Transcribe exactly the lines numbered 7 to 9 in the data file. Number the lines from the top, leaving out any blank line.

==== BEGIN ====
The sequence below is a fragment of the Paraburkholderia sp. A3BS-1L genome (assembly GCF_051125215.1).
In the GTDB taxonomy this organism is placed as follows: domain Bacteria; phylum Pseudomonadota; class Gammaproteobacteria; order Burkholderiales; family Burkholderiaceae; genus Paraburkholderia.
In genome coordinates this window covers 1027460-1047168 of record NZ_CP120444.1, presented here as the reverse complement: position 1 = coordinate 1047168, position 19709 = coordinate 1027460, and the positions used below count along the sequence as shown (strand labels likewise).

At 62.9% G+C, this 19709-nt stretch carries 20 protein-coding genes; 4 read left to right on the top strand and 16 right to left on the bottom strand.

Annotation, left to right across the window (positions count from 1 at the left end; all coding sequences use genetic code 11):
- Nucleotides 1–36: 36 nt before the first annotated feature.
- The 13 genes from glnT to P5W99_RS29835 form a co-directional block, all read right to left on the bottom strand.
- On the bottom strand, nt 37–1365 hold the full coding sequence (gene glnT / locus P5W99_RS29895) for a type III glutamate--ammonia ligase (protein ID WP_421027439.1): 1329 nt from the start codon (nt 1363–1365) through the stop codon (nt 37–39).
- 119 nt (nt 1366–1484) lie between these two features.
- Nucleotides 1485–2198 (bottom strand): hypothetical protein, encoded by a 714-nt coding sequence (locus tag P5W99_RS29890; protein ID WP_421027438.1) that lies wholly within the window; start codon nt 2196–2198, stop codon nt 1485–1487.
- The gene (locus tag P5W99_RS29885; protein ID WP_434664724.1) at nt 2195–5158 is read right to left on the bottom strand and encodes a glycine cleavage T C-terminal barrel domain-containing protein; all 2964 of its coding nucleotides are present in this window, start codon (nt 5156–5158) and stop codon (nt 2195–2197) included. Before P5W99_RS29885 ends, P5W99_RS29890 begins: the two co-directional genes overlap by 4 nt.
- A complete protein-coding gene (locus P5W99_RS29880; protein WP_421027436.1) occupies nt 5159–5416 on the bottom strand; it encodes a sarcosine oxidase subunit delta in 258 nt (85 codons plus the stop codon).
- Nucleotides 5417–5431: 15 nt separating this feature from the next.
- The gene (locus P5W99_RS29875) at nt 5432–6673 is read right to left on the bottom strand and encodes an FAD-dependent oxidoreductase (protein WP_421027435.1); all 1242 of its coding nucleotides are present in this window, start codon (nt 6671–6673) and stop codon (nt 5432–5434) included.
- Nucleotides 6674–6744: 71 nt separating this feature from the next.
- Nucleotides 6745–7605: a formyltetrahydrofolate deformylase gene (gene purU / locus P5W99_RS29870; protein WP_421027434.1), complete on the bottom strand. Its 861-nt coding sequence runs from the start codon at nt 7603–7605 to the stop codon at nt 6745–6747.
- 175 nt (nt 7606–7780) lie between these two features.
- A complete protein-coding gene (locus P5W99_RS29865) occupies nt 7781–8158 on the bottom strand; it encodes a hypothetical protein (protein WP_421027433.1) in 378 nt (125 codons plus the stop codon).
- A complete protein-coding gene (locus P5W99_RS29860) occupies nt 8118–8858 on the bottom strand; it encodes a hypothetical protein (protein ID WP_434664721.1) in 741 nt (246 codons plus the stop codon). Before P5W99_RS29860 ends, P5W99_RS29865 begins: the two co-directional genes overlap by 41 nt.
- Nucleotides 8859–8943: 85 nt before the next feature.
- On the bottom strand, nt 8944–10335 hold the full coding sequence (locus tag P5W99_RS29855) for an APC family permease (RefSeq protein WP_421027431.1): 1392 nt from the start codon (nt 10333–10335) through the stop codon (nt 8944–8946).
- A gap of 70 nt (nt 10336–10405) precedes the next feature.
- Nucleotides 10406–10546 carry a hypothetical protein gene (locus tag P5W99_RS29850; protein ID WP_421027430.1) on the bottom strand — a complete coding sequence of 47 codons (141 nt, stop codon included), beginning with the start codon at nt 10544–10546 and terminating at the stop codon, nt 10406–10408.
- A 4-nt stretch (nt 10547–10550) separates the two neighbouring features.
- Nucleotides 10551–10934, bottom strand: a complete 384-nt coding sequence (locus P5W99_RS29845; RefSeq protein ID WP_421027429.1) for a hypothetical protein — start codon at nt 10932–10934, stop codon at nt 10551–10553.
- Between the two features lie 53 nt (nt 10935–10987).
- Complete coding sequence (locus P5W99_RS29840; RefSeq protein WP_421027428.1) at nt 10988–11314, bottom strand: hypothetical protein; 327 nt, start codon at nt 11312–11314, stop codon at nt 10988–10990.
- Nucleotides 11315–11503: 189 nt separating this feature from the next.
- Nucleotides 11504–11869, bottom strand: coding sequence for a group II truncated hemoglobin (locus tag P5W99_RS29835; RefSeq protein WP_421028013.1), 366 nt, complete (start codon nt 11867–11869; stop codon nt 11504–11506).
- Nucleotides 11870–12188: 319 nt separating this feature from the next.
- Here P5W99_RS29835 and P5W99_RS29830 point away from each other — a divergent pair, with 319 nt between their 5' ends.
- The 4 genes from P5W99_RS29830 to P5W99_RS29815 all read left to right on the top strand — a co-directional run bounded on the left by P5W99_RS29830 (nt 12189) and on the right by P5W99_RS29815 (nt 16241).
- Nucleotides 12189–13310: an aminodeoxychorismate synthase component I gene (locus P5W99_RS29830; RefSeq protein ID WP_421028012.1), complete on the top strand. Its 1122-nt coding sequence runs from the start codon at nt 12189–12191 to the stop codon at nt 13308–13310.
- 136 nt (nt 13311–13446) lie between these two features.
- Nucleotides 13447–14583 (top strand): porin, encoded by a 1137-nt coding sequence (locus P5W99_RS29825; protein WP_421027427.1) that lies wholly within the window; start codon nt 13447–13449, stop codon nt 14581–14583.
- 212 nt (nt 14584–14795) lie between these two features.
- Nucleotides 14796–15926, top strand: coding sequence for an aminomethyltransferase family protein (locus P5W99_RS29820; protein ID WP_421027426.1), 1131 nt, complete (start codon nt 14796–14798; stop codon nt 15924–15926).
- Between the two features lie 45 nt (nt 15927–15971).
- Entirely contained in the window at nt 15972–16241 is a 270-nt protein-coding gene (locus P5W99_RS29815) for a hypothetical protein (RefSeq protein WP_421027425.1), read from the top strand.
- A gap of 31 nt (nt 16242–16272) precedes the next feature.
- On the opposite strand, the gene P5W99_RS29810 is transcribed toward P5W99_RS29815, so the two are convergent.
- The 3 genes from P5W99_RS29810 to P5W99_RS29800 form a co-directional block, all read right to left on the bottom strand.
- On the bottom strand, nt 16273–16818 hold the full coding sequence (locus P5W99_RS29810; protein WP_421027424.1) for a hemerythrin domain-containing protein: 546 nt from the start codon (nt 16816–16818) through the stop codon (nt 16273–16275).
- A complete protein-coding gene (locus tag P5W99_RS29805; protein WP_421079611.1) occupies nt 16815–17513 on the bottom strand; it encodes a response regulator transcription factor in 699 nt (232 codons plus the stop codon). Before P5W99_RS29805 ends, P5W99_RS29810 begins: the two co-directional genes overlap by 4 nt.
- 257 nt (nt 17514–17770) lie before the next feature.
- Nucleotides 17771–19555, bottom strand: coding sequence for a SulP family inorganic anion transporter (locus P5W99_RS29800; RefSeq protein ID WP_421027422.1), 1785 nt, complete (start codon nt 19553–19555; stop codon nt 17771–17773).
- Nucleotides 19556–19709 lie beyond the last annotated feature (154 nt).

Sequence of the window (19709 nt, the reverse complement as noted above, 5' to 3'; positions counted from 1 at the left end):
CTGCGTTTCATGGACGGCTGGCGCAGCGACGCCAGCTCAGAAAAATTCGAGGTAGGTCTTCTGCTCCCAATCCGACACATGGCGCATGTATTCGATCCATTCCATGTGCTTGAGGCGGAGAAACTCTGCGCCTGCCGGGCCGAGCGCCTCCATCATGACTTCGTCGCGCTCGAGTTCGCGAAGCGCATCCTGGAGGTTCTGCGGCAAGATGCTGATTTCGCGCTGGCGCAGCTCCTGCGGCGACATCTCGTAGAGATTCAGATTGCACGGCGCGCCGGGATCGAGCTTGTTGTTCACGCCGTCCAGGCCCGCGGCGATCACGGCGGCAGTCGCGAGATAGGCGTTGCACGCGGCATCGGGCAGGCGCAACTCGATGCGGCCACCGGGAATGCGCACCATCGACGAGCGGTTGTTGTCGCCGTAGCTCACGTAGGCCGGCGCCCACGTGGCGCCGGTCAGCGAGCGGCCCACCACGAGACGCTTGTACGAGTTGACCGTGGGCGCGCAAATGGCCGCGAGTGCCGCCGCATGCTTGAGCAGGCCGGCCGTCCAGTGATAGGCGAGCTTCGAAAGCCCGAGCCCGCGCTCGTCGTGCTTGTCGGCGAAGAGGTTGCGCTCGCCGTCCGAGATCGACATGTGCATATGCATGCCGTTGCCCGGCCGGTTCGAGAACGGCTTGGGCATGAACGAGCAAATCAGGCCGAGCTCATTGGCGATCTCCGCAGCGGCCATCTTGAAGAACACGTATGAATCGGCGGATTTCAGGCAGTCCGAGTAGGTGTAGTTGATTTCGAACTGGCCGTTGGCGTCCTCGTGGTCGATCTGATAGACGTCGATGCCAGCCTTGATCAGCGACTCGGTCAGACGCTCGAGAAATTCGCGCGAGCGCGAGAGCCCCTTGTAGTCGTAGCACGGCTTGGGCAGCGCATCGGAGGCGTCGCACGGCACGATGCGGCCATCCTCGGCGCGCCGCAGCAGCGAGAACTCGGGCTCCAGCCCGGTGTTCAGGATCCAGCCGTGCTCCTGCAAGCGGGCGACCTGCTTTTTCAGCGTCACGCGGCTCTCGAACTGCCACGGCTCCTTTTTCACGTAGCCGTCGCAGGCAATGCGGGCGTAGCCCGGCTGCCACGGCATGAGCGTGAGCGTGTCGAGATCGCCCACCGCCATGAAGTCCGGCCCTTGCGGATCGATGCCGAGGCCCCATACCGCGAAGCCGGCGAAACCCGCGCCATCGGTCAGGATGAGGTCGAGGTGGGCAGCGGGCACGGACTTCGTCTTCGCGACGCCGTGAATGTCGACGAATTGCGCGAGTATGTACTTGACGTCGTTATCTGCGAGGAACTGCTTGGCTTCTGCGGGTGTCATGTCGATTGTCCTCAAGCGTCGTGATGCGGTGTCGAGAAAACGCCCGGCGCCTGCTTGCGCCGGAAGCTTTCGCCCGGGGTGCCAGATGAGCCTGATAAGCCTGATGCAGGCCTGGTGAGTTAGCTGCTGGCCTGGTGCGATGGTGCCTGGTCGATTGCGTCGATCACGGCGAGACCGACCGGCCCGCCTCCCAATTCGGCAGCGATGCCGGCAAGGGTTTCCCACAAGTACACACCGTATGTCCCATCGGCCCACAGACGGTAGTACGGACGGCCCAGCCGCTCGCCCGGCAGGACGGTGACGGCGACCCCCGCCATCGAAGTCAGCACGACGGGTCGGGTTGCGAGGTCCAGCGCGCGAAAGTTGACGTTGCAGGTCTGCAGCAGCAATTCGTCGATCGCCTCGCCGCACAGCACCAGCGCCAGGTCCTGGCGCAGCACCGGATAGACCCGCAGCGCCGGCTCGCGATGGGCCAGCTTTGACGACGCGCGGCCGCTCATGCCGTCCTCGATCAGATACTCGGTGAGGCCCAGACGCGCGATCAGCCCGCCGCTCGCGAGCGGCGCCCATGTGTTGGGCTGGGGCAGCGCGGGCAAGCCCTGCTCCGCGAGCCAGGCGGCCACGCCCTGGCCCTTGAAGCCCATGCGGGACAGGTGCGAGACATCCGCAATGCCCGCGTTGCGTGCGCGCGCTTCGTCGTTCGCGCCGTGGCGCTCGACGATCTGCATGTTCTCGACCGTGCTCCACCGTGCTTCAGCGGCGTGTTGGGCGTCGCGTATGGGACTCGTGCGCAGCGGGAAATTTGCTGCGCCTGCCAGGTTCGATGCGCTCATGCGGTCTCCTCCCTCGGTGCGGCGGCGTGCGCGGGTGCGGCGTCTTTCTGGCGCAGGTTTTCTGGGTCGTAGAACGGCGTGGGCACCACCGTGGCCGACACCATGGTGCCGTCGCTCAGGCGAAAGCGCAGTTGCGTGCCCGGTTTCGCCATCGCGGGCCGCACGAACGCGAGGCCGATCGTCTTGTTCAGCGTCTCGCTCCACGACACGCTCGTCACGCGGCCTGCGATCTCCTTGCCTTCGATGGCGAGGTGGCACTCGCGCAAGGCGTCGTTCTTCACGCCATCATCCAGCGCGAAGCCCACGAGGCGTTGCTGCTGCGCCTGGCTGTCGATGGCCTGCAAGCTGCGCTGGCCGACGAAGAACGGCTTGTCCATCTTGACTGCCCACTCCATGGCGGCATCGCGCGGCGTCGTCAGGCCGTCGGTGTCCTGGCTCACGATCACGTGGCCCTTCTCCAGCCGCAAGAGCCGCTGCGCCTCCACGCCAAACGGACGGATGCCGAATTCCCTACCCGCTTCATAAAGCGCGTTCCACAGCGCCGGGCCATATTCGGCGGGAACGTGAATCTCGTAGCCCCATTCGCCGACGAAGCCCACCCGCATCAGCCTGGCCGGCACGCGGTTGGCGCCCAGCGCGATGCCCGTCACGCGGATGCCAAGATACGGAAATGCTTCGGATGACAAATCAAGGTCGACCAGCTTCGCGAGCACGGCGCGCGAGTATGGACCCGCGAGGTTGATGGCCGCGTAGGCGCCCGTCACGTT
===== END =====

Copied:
- The 13 genes from glnT to P5W99_RS29835 form a co-directional block, all read right to left on the bottom strand.
- On the bottom strand, nt 37–1365 hold the full coding sequence (gene glnT / locus P5W99_RS29895) for a type III glutamate--ammonia ligase (protein ID WP_421027439.1): 1329 nt from the start codon (nt 1363–1365) through the stop codon (nt 37–39).
- 119 nt (nt 1366–1484) lie between these two features.